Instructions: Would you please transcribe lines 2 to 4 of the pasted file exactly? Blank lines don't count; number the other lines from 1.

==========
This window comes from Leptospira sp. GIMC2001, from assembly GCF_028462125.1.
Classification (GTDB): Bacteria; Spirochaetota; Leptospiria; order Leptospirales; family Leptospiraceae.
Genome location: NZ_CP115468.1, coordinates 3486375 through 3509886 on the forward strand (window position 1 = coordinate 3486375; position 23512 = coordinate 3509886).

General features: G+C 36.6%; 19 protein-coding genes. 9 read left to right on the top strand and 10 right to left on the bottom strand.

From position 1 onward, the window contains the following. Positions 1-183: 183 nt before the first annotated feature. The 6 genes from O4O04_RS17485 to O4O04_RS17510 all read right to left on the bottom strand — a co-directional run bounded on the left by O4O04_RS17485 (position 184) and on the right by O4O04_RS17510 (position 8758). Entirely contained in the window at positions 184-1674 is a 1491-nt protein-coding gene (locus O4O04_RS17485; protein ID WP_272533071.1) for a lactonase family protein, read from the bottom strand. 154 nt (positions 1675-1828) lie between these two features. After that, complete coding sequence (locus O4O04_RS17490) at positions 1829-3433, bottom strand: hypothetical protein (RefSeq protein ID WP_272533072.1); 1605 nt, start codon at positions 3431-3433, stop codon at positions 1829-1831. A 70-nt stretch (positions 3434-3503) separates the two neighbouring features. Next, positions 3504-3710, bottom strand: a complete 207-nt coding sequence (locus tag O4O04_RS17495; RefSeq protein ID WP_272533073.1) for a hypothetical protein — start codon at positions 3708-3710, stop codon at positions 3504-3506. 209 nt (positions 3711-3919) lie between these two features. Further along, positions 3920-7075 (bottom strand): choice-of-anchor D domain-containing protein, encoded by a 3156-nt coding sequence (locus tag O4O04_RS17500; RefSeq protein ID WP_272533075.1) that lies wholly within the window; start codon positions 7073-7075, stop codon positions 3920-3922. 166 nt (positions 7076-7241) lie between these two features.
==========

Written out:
Classification (GTDB): Bacteria; Spirochaetota; Leptospiria; order Leptospirales; family Leptospiraceae.
Genome location: NZ_CP115468.1, coordinates 3486375 through 3509886 on the forward strand (window position 1 = coordinate 3486375; position 23512 = coordinate 3509886).

General features: G+C 36.6%; 19 protein-coding genes. 9 read left to right on the top strand and 10 right to left on the bottom strand.